By James Hirsen Special For USDR
The recent primary election results in California brought some rare good tidings to the beleaguered Golden State GOP.
The Democrats in the California State Legislature, who once thought that they were easily going to recapture supermajorities in both state houses, now see their desired outcome as a much more remote possibility.
Surprisingly, candidates in key races for the California State Senate, who by significant margins obtained the highest vote counts, were Republicans.
The state senate is significant in that it is the legislative body in which Democrats were involved in scandals, which resulted in three politicians being suspended from office and criminal charges being lodged against them.
The highest profile case to hit the news was that of Sen. Leland Yee, who allegedly sought to pay off his campaign debt through an illegal arms deal. According to prosecutors, Yee, an advocate for gun control, met with an undercover federal agent in a coffee shop to allegedly engage in what Yee had been told was a $2 million arms transaction, which would include the purchase of shoulder-fired missiles from Islamic rebels who were located in the Philippines.
In another case, Sen. Ronald Calderon was indicted by a federal grand jury and pleaded not guilty to charges relating to wire fraud, bribery, money laundering, and falsification of tax returns.
Additionally, a jury found Sen. Roderick Wright guilty on charges of voter fraud and perjury for having misrepresented his district residency.
Yee and Calderon cannot run again, having been term-limited out, and Wright is actually not up for reelection. However, the scandal coverage appears to be affording Republicans the opportunity to at least serve as a check against the heavily skewed power of the Democrats.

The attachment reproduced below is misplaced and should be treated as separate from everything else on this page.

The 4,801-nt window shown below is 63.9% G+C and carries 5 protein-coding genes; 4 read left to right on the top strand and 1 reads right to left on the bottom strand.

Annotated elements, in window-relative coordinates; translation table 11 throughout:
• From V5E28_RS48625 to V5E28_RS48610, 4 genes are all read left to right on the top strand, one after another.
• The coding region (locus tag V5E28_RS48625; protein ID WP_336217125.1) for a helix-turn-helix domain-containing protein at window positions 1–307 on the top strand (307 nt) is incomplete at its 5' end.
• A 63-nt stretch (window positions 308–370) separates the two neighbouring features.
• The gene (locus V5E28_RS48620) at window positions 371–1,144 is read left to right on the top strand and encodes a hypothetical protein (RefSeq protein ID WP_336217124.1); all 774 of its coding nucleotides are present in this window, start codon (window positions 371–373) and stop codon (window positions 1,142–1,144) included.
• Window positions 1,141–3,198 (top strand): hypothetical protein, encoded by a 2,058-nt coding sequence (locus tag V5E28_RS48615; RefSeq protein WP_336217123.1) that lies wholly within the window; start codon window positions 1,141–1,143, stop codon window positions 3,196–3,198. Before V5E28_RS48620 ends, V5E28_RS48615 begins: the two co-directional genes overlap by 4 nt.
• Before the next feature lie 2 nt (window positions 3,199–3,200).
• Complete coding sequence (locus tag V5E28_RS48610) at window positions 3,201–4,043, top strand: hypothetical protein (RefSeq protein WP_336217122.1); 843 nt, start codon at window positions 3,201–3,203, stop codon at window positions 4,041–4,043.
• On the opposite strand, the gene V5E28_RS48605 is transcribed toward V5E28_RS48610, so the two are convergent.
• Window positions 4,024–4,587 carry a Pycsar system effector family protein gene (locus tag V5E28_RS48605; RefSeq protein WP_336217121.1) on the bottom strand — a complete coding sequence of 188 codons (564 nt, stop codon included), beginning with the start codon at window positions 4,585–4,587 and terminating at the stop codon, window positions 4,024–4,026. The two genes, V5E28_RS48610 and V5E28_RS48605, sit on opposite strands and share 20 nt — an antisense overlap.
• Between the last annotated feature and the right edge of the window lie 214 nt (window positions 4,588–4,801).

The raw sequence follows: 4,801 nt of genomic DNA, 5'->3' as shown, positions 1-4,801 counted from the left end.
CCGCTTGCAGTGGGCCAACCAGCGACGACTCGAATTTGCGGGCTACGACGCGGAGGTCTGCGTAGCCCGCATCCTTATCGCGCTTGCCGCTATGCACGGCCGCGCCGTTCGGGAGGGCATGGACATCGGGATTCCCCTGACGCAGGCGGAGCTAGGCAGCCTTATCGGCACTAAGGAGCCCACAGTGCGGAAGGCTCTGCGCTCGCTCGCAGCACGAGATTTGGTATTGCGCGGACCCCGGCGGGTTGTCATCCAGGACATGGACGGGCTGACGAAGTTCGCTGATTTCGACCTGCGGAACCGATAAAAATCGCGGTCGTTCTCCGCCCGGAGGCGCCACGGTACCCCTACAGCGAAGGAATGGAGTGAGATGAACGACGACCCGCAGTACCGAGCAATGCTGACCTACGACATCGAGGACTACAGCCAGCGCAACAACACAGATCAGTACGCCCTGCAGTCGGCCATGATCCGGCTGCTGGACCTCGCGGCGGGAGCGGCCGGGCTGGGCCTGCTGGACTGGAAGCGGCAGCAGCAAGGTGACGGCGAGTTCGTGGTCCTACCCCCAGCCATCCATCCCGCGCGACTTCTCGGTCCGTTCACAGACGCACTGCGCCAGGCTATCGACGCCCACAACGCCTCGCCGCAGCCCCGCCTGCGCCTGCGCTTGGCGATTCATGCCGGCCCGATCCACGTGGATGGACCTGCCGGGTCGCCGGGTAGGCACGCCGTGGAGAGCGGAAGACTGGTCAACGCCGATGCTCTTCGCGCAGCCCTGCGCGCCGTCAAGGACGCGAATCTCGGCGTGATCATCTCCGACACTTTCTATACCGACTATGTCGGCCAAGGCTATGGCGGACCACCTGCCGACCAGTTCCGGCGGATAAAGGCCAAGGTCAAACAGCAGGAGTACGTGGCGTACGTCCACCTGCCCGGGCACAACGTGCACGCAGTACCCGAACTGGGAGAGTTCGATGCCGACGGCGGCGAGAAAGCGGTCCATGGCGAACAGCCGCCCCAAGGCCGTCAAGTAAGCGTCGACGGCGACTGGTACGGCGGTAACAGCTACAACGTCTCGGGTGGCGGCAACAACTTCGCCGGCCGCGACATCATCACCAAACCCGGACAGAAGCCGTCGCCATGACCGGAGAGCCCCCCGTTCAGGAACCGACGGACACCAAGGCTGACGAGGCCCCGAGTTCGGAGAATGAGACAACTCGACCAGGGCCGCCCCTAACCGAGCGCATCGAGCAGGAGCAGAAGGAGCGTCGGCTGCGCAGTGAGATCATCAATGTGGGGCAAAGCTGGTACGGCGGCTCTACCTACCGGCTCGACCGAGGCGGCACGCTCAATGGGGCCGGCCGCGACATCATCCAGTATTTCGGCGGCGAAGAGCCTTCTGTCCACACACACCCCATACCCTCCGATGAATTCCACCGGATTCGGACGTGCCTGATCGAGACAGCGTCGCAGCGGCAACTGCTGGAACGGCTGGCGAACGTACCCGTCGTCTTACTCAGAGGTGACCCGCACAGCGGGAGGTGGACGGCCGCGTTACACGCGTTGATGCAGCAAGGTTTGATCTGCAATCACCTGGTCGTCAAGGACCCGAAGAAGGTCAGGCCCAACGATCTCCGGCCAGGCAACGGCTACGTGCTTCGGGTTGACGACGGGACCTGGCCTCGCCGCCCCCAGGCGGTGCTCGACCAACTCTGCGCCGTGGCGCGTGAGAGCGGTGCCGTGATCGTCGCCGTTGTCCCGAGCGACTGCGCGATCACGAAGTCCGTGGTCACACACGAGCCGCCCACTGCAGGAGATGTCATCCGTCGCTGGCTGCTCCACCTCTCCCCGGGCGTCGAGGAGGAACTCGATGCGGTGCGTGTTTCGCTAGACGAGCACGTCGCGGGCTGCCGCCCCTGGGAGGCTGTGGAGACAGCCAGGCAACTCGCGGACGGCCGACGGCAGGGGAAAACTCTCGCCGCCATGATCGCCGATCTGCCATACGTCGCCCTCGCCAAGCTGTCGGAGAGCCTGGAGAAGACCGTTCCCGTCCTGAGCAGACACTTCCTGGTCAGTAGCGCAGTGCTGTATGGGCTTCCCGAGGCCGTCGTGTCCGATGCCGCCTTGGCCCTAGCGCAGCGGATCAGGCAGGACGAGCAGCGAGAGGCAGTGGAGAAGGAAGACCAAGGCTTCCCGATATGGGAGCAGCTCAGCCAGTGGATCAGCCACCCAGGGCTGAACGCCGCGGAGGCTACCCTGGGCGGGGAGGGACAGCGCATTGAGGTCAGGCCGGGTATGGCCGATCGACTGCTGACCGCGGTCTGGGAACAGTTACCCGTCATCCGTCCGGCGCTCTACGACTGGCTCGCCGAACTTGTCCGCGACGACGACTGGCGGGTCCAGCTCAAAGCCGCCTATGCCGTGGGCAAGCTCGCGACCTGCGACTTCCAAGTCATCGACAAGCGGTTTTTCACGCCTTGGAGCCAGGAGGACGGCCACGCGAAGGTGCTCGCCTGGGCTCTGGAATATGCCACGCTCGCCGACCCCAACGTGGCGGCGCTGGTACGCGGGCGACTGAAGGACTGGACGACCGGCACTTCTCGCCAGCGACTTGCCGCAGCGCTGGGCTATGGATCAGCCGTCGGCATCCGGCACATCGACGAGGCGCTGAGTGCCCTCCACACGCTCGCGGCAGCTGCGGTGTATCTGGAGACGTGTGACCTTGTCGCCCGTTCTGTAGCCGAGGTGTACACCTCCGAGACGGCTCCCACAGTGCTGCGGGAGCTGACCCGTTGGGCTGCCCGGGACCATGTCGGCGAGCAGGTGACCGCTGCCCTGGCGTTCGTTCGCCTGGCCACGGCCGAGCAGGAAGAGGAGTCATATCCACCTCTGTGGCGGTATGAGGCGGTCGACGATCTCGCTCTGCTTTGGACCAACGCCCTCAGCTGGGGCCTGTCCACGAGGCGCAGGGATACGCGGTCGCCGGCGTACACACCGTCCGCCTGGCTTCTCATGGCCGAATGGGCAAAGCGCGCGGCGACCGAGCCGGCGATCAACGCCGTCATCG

As a result of the scandals, Democrats in the California legislature are two votes shy of the two-thirds majority that they enjoyed two years ago. If actually achieved again, a supermajority status would allow the Democrats to implement a radically left-of-center wish list, which includes social experimentation, tax increases, virtually unlimited spending, and even the overriding of vetoes, all without Republican input or support.
The formula for the Democrat retaking of the desired supermajority status has been further altered by redistricting, which took place in 2011 and resulted from a growth in population that had occurred in the inland portion of Southern California, known locally as the “Inland Empire.” The redistricting ultimately caused a senate seat from the San Francisco Bay Area to be replaced with one in Riverside County in Southern California.
The previous 8th Senate District in the Bay Area, which incidentally had elected Sen. Yee, had been solidly Democratic. The new 28th Senate District located in Riverside County is firmly Republican and does not have an incumbent candidate.
In order to take back the supermajority that the state senate had previously possessed, Democrats need to win 13 of the 20 districts that will be on the ballot come this November; however, the Democrats received the highest primary vote tally in only 9 of the 20 districts.
Interestingly, Republicans beat Democrats by significant margins in 5 state senate districts, and did so despite the significant advantages that Democrats enjoyed in voter registration.
Even in the lower house, the California state assembly, the GOP vote count was higher than the Democrats in several key races. Democrats presently hold 55 of the 80 total votes in the state assembly and hope to keep this supermajority.
Although Democrats have downplayed the primary results, the GOP has increased the party’s ground operations and improved the quality of legislative candidates.
The publicized corruption, misplaced priorities, and faltering economy may just have an effect on voter turnout in the general election and an impact on whether or not Democrats will achieve a lock on the supermajority status that they seek.